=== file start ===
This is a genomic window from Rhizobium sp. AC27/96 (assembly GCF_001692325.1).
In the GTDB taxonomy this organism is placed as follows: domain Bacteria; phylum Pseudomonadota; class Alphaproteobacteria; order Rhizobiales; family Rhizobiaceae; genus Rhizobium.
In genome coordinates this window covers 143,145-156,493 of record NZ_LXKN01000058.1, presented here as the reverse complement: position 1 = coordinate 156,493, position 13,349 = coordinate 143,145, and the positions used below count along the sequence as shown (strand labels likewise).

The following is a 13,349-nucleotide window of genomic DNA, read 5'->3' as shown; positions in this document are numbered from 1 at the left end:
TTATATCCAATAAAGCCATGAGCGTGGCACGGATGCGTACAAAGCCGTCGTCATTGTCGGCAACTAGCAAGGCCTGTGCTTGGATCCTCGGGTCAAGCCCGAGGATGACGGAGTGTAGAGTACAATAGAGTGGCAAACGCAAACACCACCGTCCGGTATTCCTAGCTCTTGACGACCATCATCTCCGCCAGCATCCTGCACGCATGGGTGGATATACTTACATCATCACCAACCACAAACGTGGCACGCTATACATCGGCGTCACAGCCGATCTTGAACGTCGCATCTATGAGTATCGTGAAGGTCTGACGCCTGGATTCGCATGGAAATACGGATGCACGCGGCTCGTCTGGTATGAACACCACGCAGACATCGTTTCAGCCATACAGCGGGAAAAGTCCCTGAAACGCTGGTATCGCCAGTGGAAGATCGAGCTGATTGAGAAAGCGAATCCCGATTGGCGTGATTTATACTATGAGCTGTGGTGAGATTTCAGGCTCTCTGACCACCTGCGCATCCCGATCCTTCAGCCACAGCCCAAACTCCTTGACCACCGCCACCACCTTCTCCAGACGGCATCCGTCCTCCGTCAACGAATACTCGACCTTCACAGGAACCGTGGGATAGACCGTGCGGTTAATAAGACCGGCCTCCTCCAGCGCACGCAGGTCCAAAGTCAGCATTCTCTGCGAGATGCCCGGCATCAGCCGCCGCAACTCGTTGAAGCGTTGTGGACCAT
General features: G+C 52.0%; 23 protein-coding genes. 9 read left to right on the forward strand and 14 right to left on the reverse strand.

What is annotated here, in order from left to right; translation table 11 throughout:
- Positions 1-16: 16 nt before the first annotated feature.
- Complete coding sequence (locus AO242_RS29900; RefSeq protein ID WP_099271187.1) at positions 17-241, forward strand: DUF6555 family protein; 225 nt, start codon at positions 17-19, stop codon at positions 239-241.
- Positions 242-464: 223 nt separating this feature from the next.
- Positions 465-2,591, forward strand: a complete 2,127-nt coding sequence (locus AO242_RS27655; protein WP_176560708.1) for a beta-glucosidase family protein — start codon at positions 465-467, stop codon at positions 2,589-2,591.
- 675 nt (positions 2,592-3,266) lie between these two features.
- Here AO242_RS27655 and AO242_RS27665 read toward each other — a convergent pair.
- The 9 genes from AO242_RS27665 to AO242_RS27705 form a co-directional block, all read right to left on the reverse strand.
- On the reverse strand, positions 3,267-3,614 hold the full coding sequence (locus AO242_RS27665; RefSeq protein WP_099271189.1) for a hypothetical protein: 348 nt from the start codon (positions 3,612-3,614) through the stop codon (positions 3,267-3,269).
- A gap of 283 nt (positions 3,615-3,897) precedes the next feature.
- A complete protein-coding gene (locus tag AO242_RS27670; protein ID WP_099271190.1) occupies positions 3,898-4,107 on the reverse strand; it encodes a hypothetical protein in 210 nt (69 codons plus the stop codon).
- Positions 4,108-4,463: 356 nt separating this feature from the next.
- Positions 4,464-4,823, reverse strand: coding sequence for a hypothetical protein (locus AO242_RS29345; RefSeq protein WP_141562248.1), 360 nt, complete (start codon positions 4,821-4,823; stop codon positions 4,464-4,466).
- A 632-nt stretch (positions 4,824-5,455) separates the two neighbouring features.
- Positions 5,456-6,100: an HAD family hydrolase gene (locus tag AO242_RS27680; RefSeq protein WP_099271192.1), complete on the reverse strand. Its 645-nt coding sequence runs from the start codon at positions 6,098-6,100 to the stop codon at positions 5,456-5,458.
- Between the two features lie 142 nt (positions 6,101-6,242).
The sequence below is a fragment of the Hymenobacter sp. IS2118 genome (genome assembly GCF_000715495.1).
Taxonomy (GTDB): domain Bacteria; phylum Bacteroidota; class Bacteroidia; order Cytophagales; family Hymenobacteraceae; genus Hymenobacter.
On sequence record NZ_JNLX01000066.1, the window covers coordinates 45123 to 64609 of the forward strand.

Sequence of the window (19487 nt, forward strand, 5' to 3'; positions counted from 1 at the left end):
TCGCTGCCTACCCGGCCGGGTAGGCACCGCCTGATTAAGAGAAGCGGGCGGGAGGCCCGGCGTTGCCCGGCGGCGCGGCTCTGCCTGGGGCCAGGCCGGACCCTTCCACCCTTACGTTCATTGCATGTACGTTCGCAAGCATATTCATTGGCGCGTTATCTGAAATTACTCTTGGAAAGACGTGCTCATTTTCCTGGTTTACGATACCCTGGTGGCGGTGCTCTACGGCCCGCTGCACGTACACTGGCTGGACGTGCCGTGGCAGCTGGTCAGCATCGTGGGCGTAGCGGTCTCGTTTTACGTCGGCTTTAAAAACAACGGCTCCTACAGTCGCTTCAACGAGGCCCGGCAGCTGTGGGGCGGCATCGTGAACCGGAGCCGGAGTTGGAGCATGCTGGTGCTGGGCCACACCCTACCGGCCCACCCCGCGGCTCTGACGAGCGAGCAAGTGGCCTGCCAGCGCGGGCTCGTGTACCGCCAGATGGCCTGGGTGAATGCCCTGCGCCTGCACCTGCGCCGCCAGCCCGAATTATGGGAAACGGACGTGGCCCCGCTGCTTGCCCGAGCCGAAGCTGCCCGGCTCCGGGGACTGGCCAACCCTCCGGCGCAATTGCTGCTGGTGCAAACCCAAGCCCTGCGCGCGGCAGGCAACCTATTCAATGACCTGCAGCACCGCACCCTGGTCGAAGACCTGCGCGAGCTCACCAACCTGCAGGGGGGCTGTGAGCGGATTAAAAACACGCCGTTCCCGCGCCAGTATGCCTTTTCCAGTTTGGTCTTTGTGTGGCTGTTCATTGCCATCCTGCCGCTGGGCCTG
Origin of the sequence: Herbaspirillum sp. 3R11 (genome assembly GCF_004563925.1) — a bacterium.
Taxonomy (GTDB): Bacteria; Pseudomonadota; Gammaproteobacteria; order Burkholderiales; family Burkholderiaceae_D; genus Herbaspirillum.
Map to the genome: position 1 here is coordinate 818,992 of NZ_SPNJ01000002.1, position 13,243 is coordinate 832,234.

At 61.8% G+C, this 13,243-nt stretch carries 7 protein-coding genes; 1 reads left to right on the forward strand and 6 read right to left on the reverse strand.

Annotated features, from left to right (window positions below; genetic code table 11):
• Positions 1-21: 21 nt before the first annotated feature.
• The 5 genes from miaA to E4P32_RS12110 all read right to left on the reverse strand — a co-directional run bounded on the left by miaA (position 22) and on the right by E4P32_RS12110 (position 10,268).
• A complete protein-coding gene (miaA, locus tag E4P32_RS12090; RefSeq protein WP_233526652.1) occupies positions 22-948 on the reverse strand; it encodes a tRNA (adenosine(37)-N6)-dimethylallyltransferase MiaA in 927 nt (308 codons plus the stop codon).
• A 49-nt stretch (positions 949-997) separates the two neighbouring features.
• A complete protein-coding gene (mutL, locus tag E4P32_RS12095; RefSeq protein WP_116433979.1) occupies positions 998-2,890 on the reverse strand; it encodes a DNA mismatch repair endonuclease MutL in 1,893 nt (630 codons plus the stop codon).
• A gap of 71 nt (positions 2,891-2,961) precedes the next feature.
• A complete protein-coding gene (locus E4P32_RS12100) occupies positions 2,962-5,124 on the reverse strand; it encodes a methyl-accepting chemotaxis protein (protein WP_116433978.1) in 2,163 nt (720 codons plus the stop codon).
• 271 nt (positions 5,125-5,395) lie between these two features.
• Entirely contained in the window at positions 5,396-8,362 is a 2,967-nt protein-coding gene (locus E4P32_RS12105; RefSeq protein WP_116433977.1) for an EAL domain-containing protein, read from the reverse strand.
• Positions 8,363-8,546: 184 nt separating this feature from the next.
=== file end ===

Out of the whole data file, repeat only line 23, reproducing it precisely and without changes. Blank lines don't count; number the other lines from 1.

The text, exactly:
The sequence below is a fragment of the Hymenobacter sp. IS2118 genome (genome assembly GCF_000715495.1).